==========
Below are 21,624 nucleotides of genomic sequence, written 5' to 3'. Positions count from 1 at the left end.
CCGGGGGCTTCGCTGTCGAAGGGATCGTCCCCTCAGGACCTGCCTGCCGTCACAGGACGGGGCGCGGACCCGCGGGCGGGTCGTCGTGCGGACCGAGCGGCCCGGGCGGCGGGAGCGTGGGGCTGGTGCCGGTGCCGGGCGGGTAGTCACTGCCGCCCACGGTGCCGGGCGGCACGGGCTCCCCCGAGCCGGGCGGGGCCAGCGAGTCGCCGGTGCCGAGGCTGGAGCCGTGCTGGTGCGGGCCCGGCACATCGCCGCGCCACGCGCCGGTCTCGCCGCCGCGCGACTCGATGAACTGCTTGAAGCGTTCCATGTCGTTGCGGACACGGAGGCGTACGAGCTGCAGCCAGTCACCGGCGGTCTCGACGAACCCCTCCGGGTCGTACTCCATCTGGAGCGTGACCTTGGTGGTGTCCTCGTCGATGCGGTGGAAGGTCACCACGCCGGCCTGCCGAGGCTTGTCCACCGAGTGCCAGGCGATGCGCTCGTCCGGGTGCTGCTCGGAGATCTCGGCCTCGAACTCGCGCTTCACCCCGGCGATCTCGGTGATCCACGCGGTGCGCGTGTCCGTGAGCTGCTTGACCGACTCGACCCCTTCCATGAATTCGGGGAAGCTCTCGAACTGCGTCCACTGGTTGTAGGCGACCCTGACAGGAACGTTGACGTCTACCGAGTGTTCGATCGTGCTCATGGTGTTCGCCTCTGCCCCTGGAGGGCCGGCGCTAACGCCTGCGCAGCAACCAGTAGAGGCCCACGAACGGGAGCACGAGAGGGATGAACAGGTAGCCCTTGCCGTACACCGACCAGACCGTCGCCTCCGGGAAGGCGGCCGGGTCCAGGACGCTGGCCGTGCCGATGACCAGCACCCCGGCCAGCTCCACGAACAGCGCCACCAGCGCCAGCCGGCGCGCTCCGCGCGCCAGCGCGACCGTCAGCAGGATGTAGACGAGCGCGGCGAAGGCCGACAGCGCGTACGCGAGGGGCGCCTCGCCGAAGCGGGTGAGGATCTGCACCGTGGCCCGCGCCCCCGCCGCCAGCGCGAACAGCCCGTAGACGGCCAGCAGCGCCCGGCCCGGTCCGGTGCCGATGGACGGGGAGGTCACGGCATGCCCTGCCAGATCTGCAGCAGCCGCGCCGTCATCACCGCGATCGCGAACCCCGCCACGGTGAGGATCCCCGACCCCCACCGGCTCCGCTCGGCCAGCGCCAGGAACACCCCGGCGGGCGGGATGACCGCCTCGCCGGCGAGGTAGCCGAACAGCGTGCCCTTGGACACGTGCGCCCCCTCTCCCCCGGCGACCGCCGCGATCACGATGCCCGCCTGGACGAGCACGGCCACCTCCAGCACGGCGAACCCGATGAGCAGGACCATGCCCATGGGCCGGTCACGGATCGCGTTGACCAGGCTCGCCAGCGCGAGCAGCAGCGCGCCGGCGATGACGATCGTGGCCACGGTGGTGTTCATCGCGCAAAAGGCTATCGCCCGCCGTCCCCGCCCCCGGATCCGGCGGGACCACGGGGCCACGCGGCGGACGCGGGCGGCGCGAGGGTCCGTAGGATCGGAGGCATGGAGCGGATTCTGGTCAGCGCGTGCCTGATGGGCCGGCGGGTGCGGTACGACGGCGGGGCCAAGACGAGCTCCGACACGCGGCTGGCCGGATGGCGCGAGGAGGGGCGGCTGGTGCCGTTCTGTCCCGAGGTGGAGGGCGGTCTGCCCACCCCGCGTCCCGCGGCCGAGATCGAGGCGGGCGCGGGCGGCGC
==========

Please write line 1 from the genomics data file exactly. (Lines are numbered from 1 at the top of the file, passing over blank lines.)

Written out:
Below are 21,624 nucleotides of genomic sequence, written 5' to 3'. Positions count from 1 at the left end.